- New protections for whistleblowers. New regulations were put in place to ensure that insiders could come forward and report wrongdoing within the financial services industry. Whistleblowers are protected from retaliation by their employer and may also be entitled to financial incentives.
Essentially, Dodd-Frank aimed to curb the behavior of financial institutions, insurers and credit rating agencies that caused the financial crisis — while also putting new protections for consumers in place.
How does the Dodd-Frank Act help you as a consumer?
Dodd-Frank helps consumers because everyone benefits from economic stability. Another financial crisis caused by irresponsible lenders could have global repercussions and lead to billions of dollars in losses, as the 2008 crisis revealed.
Consumers are also helped directly by the Consumer Financial Protection Bureau. The CFPB empowers consumers with tools to make informed decisions, takes actions against predatory companies and provides financial education. As of December 2016, the CFPB has provided more than $11.8 billion in relief to consumers through its supervisory and enforcement work, which includes helping consumers get their debts canceled or collect compensation from lenders who acted wrongfully.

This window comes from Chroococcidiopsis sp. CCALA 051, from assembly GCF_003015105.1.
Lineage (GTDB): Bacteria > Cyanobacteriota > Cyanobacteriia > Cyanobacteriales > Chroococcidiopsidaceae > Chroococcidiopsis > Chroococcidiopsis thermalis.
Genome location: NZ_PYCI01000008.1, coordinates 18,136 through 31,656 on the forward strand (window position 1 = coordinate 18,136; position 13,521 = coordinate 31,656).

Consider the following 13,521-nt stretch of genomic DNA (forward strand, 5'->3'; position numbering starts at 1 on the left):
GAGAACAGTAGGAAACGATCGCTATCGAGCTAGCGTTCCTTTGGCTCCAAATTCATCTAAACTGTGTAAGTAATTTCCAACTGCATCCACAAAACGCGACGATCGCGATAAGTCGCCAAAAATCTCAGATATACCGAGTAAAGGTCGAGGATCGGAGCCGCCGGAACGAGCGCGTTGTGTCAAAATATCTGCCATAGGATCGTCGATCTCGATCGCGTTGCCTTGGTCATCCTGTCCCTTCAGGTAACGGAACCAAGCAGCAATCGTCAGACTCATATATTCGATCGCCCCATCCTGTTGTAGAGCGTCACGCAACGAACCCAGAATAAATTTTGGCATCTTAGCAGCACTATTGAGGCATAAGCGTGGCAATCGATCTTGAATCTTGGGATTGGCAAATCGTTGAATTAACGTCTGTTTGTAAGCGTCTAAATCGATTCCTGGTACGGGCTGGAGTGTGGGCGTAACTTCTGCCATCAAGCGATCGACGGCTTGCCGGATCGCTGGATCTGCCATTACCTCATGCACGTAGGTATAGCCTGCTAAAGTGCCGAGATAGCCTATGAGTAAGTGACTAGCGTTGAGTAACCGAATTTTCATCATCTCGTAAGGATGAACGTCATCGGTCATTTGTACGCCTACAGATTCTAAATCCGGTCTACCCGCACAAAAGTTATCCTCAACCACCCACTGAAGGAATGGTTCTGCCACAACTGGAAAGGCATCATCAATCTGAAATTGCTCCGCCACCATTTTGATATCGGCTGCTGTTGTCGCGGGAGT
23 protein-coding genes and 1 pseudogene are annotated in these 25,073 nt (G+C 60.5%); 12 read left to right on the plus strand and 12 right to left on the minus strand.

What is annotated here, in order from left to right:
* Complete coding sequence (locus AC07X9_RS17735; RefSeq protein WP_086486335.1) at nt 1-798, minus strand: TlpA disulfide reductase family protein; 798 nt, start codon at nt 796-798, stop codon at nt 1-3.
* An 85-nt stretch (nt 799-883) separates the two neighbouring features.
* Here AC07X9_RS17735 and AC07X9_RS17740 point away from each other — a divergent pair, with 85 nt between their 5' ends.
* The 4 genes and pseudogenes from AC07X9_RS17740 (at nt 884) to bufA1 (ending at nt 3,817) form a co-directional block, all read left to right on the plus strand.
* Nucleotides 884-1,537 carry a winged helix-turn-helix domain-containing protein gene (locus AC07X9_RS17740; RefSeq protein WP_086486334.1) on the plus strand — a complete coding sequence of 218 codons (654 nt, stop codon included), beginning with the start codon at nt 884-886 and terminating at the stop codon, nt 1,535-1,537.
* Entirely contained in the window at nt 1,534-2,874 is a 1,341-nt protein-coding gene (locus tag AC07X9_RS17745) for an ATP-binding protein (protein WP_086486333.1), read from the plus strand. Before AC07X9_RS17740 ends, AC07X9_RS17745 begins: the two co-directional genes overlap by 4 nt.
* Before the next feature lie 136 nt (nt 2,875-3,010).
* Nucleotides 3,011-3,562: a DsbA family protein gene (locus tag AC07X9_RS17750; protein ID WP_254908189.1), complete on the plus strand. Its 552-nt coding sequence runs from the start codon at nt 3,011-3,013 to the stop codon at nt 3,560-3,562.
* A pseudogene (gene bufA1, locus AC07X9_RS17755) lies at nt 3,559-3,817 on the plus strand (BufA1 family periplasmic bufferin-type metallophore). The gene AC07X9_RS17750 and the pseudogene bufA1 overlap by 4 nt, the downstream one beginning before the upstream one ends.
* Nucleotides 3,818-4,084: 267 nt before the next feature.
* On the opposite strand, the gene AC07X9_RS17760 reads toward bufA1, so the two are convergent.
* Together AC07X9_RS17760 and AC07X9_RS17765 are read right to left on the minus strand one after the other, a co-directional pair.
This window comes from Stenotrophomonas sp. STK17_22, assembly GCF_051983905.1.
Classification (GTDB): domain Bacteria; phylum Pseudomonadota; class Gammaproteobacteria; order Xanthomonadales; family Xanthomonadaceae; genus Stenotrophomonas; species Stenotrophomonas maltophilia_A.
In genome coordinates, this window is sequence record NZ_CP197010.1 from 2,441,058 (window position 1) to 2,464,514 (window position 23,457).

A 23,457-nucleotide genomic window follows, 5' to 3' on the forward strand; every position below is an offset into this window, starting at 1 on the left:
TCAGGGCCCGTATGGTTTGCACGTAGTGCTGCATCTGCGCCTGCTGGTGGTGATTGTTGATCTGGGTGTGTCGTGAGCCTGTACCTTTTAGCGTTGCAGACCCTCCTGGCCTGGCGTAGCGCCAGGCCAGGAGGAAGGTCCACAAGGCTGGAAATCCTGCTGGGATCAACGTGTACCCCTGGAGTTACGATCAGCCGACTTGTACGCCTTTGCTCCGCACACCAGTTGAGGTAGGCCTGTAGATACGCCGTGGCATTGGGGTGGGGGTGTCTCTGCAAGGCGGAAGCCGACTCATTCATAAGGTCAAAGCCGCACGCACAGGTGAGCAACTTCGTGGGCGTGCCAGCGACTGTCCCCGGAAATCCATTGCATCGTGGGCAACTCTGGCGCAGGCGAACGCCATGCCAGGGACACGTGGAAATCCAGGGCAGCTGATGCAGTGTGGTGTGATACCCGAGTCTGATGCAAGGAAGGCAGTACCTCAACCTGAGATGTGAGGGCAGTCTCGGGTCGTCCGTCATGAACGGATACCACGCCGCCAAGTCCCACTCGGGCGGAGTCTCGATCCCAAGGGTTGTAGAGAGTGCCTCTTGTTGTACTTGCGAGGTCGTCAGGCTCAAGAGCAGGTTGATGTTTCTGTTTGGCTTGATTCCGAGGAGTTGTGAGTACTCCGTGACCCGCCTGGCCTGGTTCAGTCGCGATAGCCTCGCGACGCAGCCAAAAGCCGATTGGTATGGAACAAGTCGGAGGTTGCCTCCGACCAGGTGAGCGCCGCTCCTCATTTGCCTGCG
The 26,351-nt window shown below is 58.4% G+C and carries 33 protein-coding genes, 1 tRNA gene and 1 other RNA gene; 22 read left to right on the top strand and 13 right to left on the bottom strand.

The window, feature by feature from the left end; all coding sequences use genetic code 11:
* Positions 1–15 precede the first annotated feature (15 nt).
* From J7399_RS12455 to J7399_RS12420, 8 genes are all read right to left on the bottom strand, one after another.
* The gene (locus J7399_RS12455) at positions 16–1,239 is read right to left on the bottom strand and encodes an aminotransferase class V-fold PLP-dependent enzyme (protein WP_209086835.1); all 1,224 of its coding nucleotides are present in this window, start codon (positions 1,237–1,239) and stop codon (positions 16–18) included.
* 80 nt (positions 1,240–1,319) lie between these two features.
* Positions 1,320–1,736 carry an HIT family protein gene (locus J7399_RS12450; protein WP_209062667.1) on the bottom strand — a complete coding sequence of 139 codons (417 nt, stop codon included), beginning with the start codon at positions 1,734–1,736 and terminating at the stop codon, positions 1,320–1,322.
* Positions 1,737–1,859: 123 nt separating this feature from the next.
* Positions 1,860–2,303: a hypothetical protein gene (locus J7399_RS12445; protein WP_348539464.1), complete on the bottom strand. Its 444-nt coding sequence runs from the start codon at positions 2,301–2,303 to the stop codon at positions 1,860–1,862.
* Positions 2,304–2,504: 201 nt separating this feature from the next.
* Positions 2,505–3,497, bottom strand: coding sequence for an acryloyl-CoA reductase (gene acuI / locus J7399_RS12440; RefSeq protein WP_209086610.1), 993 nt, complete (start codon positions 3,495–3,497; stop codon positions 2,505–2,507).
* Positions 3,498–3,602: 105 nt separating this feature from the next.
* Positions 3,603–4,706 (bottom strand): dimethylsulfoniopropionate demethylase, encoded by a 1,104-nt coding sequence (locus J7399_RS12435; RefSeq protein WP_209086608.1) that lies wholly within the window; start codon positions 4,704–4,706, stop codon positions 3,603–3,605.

The Dodd-Frank Act is controversial — and some of its protections have been rolled back
While Dodd-Frank aimed to fix serious financial problems, it was a controversial law from the start. While some say the law didn’t go far enough to rein in bad behavior, others see the financial regulations as overly burdensome, especially for small lenders.
Lawsuits challenged the constitutionality of the structure of the Consumer Financial Protection Bureau because the agency’s budget comes entirely from the Federal Reserve Board — as opposed to being subject to congressional funding — and because the director can act independently of what the president wants.
Continued opposition to Dodd-Frank has resulted in many of the law’s regulations being rolled back in the Economic Growth, Regulatory Relief and Consumer Protection Act. This act exempted smaller financial institutions from the Volcker rule and boosted the threshold of assets a bank and certain other non-bank financial companies can have before it’s considered “too big to fail” or “systemically important” and subject to tighter regulations.